How to Stay Cool in a Baby Carrier

How can you keep your baby cool in a baby carrier or sling and prevent overheating?


You can find my recommendations for the best lightweight baby carriers here, but let’s deal with safety first.


IS IT SAFE TO WEAR YOUR BABY AT ALL IN HOT WEATHER?

Yes, it is safe, so long as you take some safety precautions and use your common sense. People all over the world wear their babies in all sorts of climates, including very hot ones. After all, being close to your body helps babies regulate their own temperature, helping prevent them from overheating.

Those of us in the UK are known for going a bit crazy when the sun comes out (it’s 70*F! Quick, get out the short-shorts! Men, remove your t-shirts immediately!) But there’s no need to panic about wearing your baby in the summer months.


HOW SHOULD I DRESS MY BABY WHEN IT’S HOT AND SUNNY?

Dress yourself and your baby in minimal clothing, but make sure baby is well covered.  Opt for thin, natural, breathable fabrics to help avoid getting too sweaty and sticky. Remember, babies’ delicate skin needs robust protection from the sun.

Having more skin exposed to the sun won’t necessarily cool anyone down. Thin, loose clothing which covers the whole body, and through which the breeze can circulate, is usually the best idea.

 I like to go for thin, floppy long-sleeved tops, and trousers that are a size bigger than my little one would normally wear so that their feet are covered.

However, if it’s a very hot day then one thin layer of natural fabric between your body and baby’s maybe enough – e.g. a vest top for you, with baby in just a nappy.  Or nappy and shorts if you’re concerned about leakage or explosions.

Your baby will be mostly covered by your sling/ carrier, but it’s likely that their legs, feet and head will be exposed – possibly arms too –  so you’ll need to take extra care to protect these from the sun.

So if your baby is old enough, ensure they are well covered in a suitable sun cream. You may be able to use the extra fabric or ‘tails’ of your stretchy wrap or ring sling to drape or tuck over their legs.

For babies under 6 months who are too young for sun cream, our top tip is to tuck a muslin into your carrier to cover their legs (and arms if needed), so exposed skin is shaded but lots of air can still circulate.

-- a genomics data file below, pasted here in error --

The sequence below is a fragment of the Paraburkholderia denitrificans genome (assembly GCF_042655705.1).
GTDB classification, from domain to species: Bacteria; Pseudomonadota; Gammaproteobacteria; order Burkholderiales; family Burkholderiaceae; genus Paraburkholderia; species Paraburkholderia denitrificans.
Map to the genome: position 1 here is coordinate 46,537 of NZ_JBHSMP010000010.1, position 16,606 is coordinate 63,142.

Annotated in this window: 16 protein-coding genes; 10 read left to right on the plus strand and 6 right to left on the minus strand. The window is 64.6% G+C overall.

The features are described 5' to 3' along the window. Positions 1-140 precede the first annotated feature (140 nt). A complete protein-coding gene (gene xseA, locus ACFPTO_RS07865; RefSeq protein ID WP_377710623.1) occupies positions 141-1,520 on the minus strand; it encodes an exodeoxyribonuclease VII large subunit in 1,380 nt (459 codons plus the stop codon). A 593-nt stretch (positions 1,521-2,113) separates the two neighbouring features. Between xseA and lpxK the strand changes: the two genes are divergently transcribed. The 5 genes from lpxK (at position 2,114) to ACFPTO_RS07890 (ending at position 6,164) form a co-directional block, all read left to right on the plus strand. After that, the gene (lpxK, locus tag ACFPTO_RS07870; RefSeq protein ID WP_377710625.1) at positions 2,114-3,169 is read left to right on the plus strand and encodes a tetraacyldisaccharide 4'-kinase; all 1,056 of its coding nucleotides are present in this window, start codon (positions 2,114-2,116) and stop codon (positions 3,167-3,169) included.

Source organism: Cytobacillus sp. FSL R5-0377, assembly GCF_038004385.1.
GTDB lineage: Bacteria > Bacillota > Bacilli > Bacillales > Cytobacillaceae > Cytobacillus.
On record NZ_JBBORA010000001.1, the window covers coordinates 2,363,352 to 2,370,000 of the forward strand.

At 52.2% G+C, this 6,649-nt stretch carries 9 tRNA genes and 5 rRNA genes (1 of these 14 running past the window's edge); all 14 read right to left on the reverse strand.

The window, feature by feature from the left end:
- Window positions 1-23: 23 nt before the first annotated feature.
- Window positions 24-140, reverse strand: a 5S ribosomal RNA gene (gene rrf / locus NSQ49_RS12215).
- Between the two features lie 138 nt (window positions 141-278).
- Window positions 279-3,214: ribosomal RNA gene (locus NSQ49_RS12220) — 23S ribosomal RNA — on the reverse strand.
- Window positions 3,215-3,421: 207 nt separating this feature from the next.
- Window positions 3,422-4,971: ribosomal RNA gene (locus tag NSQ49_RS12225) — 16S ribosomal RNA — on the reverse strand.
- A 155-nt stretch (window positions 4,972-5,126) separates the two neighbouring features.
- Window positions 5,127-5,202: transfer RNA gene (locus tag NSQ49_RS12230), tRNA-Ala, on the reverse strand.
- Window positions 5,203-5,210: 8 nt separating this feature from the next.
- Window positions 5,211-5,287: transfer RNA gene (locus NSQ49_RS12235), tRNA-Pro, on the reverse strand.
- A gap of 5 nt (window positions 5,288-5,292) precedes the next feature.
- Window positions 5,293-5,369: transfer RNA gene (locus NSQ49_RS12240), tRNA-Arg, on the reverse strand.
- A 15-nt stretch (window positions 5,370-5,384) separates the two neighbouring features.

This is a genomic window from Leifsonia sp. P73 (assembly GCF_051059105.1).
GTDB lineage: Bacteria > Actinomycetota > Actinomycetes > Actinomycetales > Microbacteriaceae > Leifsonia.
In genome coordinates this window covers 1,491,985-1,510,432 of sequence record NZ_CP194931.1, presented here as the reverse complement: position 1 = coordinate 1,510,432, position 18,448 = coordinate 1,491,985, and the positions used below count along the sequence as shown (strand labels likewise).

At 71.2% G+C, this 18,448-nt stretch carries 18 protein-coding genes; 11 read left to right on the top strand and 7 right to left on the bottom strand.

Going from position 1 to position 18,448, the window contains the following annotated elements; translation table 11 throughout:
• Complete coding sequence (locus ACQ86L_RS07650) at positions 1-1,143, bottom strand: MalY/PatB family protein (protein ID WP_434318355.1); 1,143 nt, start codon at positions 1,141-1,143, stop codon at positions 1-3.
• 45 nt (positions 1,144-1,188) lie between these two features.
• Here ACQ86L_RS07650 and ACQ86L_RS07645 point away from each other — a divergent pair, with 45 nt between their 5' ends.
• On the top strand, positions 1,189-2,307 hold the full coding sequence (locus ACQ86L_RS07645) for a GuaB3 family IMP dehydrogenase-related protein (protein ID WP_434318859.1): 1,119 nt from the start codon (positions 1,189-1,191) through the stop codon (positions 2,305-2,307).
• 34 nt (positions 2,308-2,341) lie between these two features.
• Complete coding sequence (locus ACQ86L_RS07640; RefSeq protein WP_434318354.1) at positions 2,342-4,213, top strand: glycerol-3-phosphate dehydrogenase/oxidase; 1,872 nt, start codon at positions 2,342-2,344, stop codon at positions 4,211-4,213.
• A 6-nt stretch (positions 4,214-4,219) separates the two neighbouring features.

If possible, stay in the shade and stay out of the late morning and midday sun. Mad dogs and Englishmen, as they say.


HOW ELSE CAN YOU PREVENT OVERHEATING?

A wide-brimmed summer hat that covers baby’s head, face and neck is a summer essential for all babies, whether you’re wearing them or not. Hats with chin straps are especially useful if you’re carrying baby on your back.

You might also like to use an umbrella or parasol to shade you both.

Stay hydrated. Drink lots of water. Yes, I know it’s hard to remember sometimes and you probably don’t get enough time to pee as it is, but it’s really important. We all need to take in extra fluids in warmer weather.

This is especially important if you’re breastfeeding. Be sure to offer your baby extra fluids, too.  If you are breastfeeding a baby under 6 months then offer some additional breastfeeds.

(Seek medical help if you are ever concerned about baby getting dehydrated: these suggestions are no substitute for qualified medical advice.)

Water on the skin can also help keep you both cool. Some people like to carry a little squirty bottle of water for the occasional spritz on the face or feet. If you’re really hot and already sweaty, you might as well pop a cool, damp flannel or muslin on your chest between you and baby.

Take a break. If you or your baby get uncomfortable, take the sling or carrier off and deposit yourself in a shady nook or air-conditioned shop to cool down. If you’re just not comfortable wearing your baby in hot weather and prefer to use a pram or pushchair, that’s fine too!

Our top-rated baby carriers to help keep your baby cool

Photo courtesy of Ronnie’s Creative.

Hannah Wallace

Hannah Wallace

Hannah Wallace founded Wear My Baby in 2014. She is an experienced Babywearing Consultant and has trained with Slingababy, the School of Babywearing and L'ecole A Porter.

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2 thoughts on “How to Stay Cool in a Baby Carrier”

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